In its premiere last year, Japanese Problem invited a small group of audience members right into a livestock stall at Hastings Park.
There, temporary residents had built a makeshift home--some of the many people who were held there, in 1942, as part of the internment of Japanese Canadians during World War II. Cocreators Yoshié Bancroft and Joanna Garfinkel had envisioned the play as a way to remind people of the dark history that had long been erased from the site.
The premiere was sold out even before it opened, but has now secured its Livestock Building site in the barn across from the Hastings Race Course, for a second, and possibly last, run September 13 to 29.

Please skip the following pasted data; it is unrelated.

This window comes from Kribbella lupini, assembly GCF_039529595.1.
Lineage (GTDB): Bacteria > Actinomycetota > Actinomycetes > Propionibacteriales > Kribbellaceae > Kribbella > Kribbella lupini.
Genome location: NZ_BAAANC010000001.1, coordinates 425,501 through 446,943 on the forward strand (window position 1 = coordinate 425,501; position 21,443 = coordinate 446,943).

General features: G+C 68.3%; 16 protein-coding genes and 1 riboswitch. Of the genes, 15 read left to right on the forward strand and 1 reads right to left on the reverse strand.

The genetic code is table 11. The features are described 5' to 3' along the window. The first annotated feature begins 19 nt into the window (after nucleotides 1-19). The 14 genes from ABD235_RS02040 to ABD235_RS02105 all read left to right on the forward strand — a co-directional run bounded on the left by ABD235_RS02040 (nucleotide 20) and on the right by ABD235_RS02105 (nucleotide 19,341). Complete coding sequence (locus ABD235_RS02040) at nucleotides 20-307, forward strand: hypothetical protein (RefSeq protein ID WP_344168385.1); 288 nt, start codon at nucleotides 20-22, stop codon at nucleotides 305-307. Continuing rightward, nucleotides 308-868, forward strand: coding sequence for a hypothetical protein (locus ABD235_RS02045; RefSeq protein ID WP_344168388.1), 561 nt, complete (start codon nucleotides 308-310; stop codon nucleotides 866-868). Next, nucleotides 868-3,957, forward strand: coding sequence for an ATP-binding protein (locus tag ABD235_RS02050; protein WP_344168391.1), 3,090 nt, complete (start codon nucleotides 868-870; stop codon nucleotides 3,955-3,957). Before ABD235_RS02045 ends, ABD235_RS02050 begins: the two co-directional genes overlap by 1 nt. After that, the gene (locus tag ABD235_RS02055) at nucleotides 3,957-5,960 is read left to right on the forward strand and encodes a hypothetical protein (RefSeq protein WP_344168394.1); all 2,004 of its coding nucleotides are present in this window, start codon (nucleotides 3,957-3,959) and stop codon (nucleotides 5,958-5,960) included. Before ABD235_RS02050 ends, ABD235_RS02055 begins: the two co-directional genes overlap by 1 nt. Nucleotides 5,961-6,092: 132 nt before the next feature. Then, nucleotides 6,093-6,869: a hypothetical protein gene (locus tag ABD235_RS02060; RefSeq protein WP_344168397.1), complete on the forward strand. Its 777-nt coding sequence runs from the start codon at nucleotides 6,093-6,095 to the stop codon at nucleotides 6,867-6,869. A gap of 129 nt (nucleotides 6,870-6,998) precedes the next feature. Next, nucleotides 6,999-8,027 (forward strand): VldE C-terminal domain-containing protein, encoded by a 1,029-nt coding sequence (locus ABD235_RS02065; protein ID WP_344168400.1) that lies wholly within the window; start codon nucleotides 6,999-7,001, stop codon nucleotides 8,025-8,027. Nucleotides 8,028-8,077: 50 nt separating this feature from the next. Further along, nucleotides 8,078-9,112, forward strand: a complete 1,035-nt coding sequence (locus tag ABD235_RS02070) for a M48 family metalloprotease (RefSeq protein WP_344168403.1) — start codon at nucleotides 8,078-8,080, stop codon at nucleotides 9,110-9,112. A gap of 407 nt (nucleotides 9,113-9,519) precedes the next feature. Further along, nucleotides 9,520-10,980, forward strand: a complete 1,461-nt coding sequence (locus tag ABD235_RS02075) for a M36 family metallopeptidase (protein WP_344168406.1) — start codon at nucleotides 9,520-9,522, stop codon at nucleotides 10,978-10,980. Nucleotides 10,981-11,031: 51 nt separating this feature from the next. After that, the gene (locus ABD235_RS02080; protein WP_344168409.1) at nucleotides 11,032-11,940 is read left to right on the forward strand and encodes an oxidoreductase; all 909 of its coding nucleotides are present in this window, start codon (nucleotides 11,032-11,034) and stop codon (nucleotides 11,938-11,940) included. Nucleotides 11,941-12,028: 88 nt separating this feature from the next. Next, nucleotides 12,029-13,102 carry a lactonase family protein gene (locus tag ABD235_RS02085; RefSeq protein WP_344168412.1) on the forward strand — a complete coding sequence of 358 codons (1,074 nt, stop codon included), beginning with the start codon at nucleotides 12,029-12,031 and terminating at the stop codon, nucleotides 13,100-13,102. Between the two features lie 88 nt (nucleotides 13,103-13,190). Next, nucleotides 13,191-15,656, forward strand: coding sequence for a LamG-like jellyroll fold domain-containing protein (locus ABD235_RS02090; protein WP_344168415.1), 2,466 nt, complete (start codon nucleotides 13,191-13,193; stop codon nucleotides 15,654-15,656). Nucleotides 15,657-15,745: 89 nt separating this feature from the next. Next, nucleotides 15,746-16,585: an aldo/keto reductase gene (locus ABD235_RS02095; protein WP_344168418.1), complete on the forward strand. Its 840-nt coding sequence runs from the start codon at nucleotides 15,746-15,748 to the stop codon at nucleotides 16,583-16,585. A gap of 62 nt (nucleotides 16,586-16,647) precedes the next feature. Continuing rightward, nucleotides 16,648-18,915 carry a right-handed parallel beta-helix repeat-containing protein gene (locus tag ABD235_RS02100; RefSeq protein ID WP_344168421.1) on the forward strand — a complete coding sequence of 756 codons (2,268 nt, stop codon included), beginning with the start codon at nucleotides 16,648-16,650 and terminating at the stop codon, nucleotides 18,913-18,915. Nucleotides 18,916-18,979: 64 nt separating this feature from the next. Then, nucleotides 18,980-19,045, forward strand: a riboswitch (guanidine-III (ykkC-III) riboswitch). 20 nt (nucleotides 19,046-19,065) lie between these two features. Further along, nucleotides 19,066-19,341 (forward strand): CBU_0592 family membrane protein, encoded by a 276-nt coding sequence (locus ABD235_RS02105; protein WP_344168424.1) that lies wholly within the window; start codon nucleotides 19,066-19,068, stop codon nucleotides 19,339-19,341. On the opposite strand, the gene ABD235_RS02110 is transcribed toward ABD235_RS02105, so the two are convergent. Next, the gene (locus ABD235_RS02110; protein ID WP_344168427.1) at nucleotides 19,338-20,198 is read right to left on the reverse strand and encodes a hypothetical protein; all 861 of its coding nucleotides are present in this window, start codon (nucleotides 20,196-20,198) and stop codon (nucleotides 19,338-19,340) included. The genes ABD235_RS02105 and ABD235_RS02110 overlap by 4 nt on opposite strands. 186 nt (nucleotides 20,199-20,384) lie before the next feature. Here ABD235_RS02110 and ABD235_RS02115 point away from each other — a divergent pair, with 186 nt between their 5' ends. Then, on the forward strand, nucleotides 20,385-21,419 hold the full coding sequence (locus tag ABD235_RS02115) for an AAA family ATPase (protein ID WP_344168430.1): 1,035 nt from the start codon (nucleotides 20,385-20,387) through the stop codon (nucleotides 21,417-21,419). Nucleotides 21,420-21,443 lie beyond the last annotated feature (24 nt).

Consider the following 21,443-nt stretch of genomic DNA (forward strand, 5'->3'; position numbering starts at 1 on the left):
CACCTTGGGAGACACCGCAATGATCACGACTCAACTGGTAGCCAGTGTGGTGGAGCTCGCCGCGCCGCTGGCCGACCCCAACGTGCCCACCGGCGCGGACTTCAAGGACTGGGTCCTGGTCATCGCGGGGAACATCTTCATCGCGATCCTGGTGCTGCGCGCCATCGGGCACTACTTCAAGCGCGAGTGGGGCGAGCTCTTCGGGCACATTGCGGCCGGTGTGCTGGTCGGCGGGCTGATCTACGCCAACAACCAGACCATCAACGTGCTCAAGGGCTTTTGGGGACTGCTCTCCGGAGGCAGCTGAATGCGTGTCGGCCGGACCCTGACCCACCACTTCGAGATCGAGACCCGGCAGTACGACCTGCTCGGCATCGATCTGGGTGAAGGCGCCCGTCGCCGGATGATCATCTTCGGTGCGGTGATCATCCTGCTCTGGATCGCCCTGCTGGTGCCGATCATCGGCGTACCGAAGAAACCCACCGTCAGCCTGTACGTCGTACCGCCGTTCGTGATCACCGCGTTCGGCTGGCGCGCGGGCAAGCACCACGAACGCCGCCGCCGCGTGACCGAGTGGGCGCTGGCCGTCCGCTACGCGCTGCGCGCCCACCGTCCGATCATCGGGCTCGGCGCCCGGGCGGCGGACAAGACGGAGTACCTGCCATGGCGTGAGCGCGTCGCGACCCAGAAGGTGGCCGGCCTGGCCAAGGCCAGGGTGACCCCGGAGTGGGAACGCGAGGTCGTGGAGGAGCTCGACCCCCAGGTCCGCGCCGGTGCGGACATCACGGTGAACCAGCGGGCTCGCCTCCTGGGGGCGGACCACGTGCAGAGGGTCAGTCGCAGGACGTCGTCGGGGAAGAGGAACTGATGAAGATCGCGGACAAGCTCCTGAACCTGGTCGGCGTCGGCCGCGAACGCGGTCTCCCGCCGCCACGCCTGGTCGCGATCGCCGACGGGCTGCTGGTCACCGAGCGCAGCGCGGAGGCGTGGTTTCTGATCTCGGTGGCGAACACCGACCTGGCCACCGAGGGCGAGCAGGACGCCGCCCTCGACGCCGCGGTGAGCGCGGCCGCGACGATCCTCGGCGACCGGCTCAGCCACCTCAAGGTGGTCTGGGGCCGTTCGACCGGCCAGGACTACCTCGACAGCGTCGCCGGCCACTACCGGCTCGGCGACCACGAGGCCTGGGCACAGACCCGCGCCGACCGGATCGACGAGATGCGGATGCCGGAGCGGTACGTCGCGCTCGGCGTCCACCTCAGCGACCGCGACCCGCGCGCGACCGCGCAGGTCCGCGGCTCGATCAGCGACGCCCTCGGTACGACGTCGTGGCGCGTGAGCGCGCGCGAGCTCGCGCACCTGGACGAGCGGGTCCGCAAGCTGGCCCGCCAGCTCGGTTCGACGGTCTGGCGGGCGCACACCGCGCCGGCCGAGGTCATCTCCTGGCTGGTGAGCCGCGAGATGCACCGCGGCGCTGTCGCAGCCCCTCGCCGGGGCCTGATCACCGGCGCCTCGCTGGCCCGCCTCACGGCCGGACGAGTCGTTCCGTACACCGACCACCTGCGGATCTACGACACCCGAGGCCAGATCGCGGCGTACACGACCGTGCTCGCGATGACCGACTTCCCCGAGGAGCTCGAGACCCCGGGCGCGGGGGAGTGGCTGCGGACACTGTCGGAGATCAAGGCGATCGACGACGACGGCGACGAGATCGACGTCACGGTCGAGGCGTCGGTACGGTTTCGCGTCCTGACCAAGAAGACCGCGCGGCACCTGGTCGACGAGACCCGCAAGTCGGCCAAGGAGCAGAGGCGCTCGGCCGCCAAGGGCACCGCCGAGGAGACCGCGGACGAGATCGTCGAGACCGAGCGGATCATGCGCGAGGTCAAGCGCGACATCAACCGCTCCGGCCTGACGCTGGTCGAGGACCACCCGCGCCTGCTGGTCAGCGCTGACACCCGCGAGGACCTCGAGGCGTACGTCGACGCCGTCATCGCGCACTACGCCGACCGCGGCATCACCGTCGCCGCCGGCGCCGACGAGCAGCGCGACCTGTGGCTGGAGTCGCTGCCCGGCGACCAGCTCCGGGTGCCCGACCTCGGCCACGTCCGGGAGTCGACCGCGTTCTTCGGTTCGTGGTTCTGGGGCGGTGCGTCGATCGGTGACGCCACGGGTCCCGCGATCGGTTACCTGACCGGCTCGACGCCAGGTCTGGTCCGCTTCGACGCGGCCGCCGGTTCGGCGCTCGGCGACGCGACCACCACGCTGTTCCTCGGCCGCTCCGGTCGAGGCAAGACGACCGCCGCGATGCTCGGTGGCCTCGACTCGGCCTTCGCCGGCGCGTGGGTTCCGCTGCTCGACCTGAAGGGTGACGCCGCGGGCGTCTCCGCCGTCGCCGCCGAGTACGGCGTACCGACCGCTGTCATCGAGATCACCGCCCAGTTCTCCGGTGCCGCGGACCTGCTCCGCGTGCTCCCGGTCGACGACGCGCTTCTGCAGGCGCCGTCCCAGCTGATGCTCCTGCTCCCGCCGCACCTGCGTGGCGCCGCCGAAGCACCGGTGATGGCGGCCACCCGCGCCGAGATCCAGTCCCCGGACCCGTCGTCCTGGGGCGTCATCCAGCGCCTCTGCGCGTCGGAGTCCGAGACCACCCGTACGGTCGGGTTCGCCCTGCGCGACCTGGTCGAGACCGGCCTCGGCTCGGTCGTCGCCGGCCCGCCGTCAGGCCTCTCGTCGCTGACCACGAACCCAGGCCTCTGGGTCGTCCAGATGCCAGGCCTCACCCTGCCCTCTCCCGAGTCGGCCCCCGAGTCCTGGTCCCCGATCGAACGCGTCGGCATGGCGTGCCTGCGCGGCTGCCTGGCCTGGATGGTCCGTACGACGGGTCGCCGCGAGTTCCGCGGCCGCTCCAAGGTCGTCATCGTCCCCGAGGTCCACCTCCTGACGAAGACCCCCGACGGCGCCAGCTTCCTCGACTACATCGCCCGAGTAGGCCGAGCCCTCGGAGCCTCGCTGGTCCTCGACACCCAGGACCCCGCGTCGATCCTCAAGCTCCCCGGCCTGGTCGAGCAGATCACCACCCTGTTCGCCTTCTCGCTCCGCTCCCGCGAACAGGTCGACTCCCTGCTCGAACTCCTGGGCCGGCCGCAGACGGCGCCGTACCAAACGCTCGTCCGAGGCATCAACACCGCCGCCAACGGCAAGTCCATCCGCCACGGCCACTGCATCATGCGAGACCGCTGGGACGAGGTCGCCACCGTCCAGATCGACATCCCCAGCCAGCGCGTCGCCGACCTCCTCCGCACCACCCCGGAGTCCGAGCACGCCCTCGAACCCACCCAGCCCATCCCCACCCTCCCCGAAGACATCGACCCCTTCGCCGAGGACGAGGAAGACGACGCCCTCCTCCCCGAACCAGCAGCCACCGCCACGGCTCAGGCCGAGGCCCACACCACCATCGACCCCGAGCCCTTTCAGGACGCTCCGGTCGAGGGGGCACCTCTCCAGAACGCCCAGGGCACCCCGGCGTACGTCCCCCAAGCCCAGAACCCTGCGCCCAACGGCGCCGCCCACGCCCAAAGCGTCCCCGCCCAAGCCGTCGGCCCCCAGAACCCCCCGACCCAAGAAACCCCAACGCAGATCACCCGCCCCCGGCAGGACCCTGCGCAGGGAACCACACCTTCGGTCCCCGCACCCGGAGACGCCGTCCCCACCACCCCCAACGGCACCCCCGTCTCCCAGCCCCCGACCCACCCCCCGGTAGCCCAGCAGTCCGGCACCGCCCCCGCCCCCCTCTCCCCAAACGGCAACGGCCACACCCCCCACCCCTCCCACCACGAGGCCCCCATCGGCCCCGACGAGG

Our review called the show "site-specific theatre at its most powerful". Bancroft told the Straight in an interview last year that she was bothered by the fact that she had grown up going to Playland, unaware that the site was where more than 8,000 Japanese-Canadians, just like her, were held and “processed” during the Second World War.
The play took home the Critics' Choice Innovation award, along with mind of a Snail's Multiple Organism, at the recent Jessie Richardson Theatre Awards. At the ceremony, Garfinkel said, “We wanted to change the stories that were told, who was in them, and who told them.”
In similar news, the show's next presenter, Toronto's Soulpepper Theatre, has already sold out Japanese Problem's October run there.